Improving Outcomes and System Performance for Complex Children through Qualitative Case Review and Case Dialog
Statement of Problem
Managing quality of care for complex children who traverse multiple public systems, whether it be child welfare, education, juvenile justice, or healthcare, can be a very difficult undertaking. Given the unique nature of each child who traverses multiple systems, it can be difficult to manage performance of the system as a whole with simple quality metrics or process measures.
To address the need to measure system performance in settings with very complicated and unique child histories, there has been an emerging focus on qualitative tools that would permit a “deep” dive into a subset of cases within a system over regular intervals. For example, the Quality Service Review (QSR), first used as a result of child welfare lawsuits in Alabama and Utah, has become an alternatives to case record file reviews that did not seem to be producing better outcomes for children and families.
Qualitative methods – like a case study, interview, or focus group – are one of the best ways of understanding an area where little is known. The review is particularly helpful for complex clients who require multiple formal (professional) and informal supports involved in their treatment and overall care. The QSR principally measures family engagement and team functioning to determine whether the child and family are satisfied and the team has the same view and understanding of the care plan.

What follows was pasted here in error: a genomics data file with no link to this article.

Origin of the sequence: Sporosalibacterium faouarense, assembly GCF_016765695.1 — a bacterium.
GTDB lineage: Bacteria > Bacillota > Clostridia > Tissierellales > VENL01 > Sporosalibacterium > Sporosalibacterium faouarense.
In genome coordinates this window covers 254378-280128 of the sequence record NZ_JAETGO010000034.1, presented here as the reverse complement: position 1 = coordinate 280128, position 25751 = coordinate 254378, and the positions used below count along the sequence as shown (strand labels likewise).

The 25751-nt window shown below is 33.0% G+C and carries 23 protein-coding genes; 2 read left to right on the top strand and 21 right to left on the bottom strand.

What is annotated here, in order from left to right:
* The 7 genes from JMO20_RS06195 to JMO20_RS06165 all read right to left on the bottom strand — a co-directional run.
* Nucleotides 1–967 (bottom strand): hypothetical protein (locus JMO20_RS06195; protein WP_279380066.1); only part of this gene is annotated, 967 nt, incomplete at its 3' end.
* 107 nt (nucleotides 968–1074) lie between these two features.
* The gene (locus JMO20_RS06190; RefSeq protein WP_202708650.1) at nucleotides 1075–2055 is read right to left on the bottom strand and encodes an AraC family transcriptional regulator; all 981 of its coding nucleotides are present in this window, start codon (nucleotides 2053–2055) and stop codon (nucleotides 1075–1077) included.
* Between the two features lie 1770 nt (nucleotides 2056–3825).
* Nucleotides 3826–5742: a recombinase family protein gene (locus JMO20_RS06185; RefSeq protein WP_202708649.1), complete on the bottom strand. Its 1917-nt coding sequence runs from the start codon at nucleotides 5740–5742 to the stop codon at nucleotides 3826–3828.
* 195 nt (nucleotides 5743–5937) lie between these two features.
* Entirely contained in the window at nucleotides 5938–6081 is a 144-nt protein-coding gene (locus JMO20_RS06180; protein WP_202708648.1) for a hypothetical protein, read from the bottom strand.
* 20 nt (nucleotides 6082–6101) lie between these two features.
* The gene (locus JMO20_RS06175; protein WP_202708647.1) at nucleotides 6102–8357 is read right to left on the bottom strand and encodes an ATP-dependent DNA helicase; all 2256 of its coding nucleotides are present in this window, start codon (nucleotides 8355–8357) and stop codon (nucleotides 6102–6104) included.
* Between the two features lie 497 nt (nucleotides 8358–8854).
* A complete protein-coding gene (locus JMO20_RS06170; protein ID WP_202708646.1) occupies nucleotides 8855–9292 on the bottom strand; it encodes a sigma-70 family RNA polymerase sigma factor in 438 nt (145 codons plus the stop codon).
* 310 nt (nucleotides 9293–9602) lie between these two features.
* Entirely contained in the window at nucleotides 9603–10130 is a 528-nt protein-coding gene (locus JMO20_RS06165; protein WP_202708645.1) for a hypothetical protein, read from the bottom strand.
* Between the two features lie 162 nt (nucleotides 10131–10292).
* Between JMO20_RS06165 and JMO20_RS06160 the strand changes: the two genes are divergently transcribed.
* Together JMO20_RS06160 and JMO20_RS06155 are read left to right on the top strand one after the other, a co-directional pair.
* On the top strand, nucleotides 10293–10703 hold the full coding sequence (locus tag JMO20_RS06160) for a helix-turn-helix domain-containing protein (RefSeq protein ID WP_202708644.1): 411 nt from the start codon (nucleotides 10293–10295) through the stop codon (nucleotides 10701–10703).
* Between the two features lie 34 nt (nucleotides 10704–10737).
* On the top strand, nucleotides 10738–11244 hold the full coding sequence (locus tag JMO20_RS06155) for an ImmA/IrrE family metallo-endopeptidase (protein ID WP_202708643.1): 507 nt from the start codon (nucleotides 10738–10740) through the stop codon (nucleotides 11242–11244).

PolicyLab seeks to extend the expertise with QSR from its traditional settings in child welfare to education and healthcare, particularly with respect to improving quality of care for the most complex children in each system. In child welfare, the team is analyzing multiple years of QSR data from the state of Utah to determine which QSR measures are predictive of others. This review is intended to generate a set of recommendations about the possibility of a shorter tool that will be used by more jurisdictions and agencies serving complex children. Within the city of Philadelphia, the team has advised the School District and child welfare system in initiating a cross-system QSR to better understand the educational needs of child welfare-involved youth. In healthcare, the team is seeking to develop a QSR approach to better coordinate the healthcare needs of the most medically complex children.
The team has taken two principal approaches to dissemination of findings with respect to the QSR. They are currently preparing analyses of the original QSR work from the state of Utah to share with a broad child welfare practice and policy network. At the same time, the strategy team continues to engage diverse stakeholders in novel applications of the QSR, including within education, behavioral health, and pediatric health systems.
The Children's Hospital of Philadelphia, Policy Lab. Improving Outcomes and System Performance for Complex Children through Qualitative Case Review and Case Dialog [Online]. Available at: http://www.policylab.chop.edu [Accessed: plug in date accessed here].